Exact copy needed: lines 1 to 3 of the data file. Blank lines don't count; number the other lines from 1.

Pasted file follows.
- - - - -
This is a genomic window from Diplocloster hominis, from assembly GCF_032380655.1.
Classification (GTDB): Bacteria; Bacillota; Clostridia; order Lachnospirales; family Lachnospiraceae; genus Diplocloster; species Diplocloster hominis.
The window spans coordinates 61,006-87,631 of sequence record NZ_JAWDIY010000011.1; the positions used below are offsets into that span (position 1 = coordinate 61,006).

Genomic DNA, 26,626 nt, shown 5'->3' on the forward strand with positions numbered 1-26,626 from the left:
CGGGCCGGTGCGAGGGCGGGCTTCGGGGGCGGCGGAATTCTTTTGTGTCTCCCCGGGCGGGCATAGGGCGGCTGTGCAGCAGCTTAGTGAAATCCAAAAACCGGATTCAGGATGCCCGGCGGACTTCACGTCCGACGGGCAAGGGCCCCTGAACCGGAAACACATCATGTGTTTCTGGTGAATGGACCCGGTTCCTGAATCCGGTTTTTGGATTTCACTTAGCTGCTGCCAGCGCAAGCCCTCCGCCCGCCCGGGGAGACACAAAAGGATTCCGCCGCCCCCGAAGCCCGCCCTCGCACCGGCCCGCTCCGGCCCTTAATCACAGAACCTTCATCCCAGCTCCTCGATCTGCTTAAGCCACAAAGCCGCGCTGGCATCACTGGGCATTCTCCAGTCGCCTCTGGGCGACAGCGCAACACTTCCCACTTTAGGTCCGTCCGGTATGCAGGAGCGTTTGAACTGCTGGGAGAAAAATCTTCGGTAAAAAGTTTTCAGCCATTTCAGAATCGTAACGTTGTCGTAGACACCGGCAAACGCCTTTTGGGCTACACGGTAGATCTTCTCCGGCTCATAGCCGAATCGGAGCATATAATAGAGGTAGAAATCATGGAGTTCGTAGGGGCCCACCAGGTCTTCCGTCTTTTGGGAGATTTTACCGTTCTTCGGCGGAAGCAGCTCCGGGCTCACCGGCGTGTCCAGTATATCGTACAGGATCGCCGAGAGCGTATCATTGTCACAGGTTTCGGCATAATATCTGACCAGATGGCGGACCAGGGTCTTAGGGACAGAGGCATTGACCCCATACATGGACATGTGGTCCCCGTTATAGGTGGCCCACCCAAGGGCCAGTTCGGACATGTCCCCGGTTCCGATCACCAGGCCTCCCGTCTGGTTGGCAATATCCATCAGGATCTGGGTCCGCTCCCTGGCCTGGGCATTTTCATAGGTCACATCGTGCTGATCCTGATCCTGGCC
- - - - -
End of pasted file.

This is a genomic window from Diplocloster hominis, from assembly GCF_032380655.1.
Classification (GTDB): Bacteria; Bacillota; Clostridia; order Lachnospirales; family Lachnospiraceae; genus Diplocloster; species Diplocloster hominis.
The window spans coordinates 61,006-87,631 of sequence record NZ_JAWDIY010000011.1; the positions used below are offsets into that span (position 1 = coordinate 61,006).